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Social Network Analysis (SNA) is a powerful tool for analyzing social

phenomena that is based on studying how actors are connected or interact with each other.
All Social Networks (SNs) are inherently embedded in particular cultures. However, the
effect of cultural influence is often missing from SNA techniques. Moreover, to
incorporate culture, modeling approaches have to deal with inaccurate, unrealistic, and
incomplete cultural data. In order to address this problem, we propose a generic approach
to systematically represent culture in the form of relevant factors and relationships, while
leveraging relevant social theories, and to infuse them into SNs in order to obtain more
realistic and complete analyses. Using two sets of experiments, we validate the
effectiveness of our approach and demonstrate the significant advantages obtained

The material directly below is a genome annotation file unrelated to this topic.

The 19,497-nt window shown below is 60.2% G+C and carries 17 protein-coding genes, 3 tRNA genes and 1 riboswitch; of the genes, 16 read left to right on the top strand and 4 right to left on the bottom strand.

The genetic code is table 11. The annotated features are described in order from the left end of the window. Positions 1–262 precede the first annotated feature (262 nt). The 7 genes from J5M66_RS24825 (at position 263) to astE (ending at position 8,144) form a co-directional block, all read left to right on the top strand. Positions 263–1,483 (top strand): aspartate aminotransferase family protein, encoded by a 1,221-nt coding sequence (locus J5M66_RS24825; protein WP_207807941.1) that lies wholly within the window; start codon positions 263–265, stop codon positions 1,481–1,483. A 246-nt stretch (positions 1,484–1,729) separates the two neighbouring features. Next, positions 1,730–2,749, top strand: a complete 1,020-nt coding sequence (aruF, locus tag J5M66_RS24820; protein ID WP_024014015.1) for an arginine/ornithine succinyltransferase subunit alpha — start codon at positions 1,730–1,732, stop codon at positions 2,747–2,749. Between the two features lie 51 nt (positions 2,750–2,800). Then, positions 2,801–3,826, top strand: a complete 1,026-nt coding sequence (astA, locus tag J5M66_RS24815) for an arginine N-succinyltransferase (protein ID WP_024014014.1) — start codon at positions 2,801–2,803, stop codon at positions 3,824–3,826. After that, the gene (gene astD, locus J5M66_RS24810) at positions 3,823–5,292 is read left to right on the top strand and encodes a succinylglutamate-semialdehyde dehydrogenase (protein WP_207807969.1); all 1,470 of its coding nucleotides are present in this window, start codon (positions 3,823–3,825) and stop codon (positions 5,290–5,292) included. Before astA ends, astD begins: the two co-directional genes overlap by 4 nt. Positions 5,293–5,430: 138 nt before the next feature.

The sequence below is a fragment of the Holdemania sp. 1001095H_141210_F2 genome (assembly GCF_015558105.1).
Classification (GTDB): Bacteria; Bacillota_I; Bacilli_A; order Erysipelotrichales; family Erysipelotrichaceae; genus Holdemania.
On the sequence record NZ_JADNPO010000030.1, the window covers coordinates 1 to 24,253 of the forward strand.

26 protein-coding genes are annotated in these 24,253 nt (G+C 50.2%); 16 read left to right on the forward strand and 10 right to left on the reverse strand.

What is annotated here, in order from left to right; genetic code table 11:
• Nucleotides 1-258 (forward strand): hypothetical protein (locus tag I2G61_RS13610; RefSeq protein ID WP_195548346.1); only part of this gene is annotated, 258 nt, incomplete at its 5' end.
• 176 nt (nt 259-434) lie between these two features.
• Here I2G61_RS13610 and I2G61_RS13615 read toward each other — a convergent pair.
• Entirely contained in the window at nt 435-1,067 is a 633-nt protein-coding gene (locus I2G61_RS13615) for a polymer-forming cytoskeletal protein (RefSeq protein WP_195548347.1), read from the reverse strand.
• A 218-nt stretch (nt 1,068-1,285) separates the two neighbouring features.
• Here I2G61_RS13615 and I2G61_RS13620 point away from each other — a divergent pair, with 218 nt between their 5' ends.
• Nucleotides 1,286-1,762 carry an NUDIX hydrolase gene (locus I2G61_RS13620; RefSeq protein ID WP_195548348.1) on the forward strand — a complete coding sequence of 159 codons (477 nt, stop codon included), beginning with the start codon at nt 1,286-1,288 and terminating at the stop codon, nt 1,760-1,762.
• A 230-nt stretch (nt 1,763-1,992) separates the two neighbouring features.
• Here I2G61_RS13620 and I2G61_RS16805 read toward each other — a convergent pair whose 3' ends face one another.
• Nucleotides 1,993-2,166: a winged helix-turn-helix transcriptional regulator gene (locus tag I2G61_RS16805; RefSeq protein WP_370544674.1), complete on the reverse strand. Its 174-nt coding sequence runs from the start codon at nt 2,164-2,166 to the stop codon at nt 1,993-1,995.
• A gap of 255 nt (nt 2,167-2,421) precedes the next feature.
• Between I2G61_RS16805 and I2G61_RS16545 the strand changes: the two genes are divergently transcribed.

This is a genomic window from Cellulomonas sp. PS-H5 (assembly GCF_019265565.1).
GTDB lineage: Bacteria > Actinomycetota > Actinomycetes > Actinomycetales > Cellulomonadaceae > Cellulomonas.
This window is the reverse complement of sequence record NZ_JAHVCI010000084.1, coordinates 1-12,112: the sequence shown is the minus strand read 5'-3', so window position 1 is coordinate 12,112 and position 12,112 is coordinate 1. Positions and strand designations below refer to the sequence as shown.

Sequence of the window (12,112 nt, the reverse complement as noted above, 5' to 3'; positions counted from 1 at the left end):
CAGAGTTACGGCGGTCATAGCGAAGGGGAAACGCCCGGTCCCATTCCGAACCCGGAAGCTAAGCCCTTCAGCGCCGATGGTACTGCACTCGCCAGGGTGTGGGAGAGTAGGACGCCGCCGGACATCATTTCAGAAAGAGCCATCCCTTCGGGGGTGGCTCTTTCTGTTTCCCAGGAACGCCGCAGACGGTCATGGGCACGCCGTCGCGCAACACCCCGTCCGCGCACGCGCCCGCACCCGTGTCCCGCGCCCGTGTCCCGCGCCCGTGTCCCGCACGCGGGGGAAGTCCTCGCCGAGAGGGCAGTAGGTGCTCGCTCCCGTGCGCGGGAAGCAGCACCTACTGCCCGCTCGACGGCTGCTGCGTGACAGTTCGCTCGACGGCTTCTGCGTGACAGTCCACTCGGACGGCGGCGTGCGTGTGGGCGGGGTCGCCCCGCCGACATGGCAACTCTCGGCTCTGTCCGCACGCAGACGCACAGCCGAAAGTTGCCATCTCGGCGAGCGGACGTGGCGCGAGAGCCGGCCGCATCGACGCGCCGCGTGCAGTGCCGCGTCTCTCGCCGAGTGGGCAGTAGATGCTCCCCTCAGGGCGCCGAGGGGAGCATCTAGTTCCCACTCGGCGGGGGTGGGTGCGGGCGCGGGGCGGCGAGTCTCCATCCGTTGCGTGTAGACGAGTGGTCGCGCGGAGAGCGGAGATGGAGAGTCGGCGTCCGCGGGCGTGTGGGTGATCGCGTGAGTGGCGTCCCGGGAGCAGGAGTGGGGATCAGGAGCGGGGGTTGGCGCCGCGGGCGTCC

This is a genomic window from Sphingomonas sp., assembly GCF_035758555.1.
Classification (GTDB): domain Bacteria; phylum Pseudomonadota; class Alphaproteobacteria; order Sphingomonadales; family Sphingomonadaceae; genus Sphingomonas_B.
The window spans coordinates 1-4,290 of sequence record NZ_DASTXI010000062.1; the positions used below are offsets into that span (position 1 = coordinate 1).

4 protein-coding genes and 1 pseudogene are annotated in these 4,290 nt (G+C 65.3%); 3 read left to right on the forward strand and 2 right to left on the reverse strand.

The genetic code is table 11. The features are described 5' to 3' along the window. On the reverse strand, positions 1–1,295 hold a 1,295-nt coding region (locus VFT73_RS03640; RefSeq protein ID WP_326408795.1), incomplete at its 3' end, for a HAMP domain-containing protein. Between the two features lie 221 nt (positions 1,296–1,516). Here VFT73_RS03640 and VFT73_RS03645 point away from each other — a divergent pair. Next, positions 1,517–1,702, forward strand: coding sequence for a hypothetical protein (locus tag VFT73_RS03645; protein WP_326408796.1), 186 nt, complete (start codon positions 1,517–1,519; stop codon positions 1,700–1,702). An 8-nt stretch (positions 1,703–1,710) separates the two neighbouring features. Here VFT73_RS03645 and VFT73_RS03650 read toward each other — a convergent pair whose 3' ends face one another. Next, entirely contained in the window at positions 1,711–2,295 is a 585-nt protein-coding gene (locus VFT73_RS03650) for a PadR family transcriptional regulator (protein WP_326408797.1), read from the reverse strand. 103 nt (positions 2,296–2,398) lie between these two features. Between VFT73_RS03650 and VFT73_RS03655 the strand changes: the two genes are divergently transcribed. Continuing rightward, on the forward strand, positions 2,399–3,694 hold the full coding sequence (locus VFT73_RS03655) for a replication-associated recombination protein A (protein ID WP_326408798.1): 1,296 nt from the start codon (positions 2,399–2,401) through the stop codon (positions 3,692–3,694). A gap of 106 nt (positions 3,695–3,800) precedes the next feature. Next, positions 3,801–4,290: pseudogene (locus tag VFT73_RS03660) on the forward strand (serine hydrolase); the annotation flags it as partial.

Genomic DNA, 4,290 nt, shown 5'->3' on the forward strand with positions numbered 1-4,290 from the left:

through culturally infused SNA.

Social Network Analysis (SNA) is a set of techniques developed to study

the structural information contained in social entities interactions (e.g., communication
and relationships). In the original definition of Social Networks (SNs), each node
represents a social entity (a person, a group of persons, or an organization), and an edge
between two nodes represents an interaction between the corresponding entities. In
general, SNs can be used to study many types of interactions between different types of

Node does not request videos from neighbors with marked connections A full
understanding of the phenomena cannot be obtained by simply summing the results
obtained from each interaction together.

BKBs do not require a full conditional probability table for each random variable and the
set of variables it depends on.

Multi games include explicit representation of multi scalar aspects of social

systems and incorporation of social aspects such as roles.

We demonstrate how to infuse SNs with cultural influence and validate.